In white text on a teal background with varying shades of teal half circles, white headline text  in reads, “Sibling Grief: A Lifetime of Remembering and Forgetting”followed by italic subtext that says, “Sibling loss is marked by a lifetime fear of forgetting their quirks, their jokes, their essence—especially when they should be helping you remember those very things about your parents and ancestors.It's a constant tug-of-war between vivid memories and the terrifying blur of time, a struggle to hold onto precious moments from the very beginning of your existence to the end of your life. This is the face of overwhelming grief.”A circle showing the Broken Pack logo is on the right with a howling, crying wolf is also shown.
Pale blue background with blue wheat like plants. a teal blue circle sits in the middle top with quotation marks. The text says, “I now understand why they call it heartache. I have had many instances where my chest literally hurts. […] I thought I knew heartache, but I did not actually know that physical pain.I don't use that word as much anymore because now I know what it really means.~ Beth Hoffman, PhDSeason 4, Episode 8 guest”In the bottom right corner The Broken Pack logo with a howling wolf in front of a bush on a blue circle with a teal moon is shown.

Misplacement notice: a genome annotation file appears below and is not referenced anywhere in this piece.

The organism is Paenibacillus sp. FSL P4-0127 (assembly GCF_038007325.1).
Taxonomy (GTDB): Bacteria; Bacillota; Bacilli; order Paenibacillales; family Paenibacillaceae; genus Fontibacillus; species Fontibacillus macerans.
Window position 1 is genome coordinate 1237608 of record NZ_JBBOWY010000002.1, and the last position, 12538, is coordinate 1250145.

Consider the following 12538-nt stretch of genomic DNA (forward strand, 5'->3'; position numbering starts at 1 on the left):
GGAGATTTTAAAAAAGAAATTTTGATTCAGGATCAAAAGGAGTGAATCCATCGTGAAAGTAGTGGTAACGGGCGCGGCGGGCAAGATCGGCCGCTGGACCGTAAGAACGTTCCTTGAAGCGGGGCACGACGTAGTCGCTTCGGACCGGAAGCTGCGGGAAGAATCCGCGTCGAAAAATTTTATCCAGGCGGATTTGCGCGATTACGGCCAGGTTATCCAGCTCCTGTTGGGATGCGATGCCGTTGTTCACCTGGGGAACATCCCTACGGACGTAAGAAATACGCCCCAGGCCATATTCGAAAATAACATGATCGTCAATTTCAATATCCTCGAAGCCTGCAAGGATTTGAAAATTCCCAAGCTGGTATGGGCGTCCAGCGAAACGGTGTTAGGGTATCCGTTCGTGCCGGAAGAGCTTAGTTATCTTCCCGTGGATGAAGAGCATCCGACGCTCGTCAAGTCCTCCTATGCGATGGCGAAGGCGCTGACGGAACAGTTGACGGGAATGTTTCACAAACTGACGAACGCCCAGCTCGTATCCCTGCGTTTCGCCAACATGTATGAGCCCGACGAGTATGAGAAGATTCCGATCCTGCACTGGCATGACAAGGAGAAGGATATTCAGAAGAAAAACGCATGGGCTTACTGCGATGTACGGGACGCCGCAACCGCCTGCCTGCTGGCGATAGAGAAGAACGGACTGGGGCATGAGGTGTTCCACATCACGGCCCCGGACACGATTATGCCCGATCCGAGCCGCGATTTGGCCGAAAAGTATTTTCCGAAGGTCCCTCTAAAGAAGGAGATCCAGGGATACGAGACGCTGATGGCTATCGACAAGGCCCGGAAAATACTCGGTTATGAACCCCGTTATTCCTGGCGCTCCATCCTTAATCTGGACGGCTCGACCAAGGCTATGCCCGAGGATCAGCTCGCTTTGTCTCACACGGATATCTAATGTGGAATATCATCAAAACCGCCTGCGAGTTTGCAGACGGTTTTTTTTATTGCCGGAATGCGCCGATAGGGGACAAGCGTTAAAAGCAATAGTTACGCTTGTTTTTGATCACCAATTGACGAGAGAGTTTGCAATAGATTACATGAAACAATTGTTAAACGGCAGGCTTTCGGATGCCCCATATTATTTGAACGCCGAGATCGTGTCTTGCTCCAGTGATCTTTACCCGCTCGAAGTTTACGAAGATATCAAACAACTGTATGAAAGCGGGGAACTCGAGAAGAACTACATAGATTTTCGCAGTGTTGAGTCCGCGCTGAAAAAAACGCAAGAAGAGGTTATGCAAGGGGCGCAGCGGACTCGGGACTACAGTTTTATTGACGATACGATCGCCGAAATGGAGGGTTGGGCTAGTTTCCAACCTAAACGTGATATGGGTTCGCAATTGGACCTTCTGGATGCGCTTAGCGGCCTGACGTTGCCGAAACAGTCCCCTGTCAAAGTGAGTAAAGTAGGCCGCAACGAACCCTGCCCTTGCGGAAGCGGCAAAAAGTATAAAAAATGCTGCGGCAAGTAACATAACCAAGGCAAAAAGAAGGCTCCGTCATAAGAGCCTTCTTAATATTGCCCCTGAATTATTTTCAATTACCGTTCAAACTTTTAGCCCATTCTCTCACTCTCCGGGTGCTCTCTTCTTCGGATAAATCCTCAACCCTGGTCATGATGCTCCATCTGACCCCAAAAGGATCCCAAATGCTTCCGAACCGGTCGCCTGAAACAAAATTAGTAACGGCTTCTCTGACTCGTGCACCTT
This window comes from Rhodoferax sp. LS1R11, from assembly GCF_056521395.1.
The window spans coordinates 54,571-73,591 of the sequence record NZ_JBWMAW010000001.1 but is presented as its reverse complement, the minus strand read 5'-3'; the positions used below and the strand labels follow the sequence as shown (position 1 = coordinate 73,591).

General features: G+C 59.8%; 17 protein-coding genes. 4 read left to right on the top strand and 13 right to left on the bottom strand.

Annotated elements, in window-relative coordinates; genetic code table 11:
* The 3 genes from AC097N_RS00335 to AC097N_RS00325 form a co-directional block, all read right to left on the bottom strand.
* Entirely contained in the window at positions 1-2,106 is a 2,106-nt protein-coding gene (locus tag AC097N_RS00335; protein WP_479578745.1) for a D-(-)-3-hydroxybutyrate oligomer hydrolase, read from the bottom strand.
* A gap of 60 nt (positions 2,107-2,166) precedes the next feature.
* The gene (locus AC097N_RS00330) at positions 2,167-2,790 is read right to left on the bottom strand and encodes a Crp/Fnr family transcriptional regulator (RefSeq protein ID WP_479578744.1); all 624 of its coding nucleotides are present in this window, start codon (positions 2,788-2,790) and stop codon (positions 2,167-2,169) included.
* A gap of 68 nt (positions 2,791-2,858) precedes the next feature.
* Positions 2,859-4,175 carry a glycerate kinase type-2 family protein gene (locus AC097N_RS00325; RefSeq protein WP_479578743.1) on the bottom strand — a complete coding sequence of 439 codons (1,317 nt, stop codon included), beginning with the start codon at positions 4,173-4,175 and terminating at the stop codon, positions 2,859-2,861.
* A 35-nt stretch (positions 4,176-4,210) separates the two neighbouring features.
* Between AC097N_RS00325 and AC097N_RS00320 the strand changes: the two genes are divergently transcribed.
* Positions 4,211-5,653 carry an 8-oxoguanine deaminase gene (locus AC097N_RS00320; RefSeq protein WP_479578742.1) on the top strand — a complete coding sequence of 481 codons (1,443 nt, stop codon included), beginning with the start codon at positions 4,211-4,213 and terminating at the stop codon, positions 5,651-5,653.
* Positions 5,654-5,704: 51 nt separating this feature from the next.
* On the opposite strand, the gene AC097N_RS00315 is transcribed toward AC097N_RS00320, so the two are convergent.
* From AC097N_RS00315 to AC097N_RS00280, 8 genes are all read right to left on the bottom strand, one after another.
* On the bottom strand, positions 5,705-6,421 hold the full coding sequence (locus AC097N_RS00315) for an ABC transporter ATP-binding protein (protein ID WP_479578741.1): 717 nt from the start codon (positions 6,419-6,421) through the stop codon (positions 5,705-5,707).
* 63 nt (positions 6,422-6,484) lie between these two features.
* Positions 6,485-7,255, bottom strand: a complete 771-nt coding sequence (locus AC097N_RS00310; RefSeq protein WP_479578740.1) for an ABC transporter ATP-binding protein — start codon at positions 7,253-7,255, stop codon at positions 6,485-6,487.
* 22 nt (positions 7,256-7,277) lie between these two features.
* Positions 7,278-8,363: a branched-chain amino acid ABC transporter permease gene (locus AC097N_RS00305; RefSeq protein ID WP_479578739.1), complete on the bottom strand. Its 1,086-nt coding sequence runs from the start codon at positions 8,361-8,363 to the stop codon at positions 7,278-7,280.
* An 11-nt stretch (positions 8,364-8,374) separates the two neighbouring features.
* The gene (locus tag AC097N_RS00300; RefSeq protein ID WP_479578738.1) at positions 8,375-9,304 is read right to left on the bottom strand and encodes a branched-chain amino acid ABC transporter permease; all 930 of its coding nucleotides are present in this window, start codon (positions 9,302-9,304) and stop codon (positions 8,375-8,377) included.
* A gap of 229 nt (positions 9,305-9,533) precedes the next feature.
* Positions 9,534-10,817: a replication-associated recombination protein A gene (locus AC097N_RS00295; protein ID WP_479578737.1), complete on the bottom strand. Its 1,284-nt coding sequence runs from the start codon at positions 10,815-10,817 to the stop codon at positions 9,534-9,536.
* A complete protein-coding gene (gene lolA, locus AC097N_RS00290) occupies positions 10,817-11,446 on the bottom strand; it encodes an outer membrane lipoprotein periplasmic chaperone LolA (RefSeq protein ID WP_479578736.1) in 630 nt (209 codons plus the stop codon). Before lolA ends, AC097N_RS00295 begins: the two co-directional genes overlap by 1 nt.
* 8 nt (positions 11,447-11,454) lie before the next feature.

101 N. Meadow Drive, STE # 115, Wexford, PA 15090
Unsubscribe · Preferences